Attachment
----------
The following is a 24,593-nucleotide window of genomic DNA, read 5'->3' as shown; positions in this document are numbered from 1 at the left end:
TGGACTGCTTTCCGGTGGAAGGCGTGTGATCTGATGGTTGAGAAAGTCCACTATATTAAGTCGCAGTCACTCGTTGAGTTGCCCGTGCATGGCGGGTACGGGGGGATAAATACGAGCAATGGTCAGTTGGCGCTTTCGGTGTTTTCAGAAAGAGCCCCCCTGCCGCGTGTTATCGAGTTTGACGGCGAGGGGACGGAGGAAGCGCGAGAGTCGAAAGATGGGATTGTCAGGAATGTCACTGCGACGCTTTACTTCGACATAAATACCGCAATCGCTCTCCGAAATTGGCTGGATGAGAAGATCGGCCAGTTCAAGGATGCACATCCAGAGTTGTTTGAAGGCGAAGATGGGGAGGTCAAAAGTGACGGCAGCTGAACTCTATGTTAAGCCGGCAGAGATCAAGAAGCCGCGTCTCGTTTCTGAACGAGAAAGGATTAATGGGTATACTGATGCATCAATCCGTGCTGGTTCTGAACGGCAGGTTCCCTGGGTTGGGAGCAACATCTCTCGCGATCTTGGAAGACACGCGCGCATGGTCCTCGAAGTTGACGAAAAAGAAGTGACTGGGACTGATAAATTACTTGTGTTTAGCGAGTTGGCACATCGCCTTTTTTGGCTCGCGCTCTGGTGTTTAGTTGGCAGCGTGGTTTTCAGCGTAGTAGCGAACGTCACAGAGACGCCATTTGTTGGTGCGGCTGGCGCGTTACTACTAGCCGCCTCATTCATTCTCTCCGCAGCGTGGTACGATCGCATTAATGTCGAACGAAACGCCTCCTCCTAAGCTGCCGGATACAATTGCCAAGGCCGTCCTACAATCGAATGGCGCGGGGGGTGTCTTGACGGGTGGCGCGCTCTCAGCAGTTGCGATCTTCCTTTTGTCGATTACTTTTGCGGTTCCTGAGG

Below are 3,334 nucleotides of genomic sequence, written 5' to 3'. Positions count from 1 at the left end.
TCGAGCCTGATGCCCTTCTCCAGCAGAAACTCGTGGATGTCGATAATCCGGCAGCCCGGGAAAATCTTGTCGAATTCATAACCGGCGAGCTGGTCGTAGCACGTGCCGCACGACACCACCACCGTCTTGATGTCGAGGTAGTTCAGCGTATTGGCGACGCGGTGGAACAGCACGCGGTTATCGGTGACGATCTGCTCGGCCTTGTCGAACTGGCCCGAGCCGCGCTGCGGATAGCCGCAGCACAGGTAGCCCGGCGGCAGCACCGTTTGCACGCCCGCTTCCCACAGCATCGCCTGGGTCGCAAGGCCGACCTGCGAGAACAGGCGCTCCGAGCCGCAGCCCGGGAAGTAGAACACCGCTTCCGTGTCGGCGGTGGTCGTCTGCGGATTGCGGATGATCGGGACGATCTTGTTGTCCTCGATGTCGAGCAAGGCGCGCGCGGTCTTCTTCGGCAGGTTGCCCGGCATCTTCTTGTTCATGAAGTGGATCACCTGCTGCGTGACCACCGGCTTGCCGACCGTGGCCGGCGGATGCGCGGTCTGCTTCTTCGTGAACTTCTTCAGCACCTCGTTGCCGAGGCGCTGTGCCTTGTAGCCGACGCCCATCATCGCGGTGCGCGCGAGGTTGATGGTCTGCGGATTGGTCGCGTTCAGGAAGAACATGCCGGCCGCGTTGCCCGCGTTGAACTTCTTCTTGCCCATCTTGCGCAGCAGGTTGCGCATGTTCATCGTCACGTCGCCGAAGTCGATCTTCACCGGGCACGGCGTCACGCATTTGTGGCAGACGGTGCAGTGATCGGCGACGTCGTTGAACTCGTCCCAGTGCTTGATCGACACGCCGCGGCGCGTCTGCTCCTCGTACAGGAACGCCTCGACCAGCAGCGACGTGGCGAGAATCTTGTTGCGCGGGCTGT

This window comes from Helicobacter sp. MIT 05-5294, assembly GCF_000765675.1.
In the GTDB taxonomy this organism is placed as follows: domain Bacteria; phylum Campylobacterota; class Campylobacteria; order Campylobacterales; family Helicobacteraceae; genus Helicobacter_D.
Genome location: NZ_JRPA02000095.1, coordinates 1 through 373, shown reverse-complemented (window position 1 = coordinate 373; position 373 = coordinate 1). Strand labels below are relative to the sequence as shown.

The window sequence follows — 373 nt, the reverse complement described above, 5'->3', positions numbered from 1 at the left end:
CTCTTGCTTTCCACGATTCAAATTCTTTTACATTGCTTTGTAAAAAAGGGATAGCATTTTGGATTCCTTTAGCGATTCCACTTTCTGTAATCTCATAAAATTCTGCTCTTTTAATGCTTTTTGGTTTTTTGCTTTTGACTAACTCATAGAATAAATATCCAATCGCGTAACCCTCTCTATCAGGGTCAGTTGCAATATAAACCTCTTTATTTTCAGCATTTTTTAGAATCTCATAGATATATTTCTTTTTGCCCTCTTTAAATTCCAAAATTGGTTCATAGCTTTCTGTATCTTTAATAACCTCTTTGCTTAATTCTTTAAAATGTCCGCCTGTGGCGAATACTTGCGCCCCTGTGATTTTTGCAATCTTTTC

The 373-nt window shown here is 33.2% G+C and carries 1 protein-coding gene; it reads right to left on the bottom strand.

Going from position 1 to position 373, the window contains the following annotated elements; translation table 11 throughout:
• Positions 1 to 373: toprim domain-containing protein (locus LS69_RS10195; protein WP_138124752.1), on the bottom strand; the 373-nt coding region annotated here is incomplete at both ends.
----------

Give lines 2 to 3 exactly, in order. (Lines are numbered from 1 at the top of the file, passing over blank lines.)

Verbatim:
TGGACTGCTTTCCGGTGGAAGGCGTGTGATCTGATGGTTGAGAAAGTCCACTATATTAAGTCGCAGTCACTCGTTGAGTTGCCCGTGCATGGCGGGTACGGGGGGATAAATACGAGCAATGGTCAGTTGGCGCTTTCGGTGTTTTCAGAAAGAGCCCCCCTGCCGCGTGTTATCGAGTTTGACGGCGAGGGGACGGAGGAAGCGCGAGAGTCGAAAGATGGGATTGTCAGGAATGTCACTGCGACGCTTTACTTCGACATAAATACCGCAATCGCTCTCCGAAATTGGCTGGATGAGAAGATCGGCCAGTTCAAGGATGCACATCCAGAGTTGTTTGAAGGCGAAGATGGGGAGGTCAAAAGTGACGGCAGCTGAACTCTATGTTAAGCCGGCAGAGATCAAGAAGCCGCGTCTCGTTTCTGAACGAGAAAGGATTAATGGGTATACTGATGCATCAATCCGTGCTGGTTCTGAACGGCAGGTTCCCTGGGTTGGGAGCAACATCTCTCGCGATCTTGGAAGACACGCGCGCATGGTCCTCGAAGTTGACGAAAAAGAAGTGACTGGGACTGATAAATTACTTGTGTTTAGCGAGTTGGCACATCGCCTTTTTTGGCTCGCGCTCTGGTGTTTAGTTGGCAGCGTGGTTTTCAGCGTAGTAGCGAACGTCACAGAGACGCCATTTGTTGGTGCGGCTGGCGCGTTACTACTAGCCGCCTCATTCATTCTCTCCGCAGCGTGGTACGATCGCATTAATGTCGAACGAAACGCCTCCTCCTAAGCTGCCGGATACAATTGCCAAGGCCGTCCTACAATCGAATGGCGCGGGGGGTGTCTTGACGGGTGGCGCGCTCTCAGCAGTTGCGATCTTCCTTTTGTCGATTACTTTTGCGGTTCCTGAGG

Below are 3,334 nucleotides of genomic sequence, written 5' to 3'. Positions count from 1 at the left end.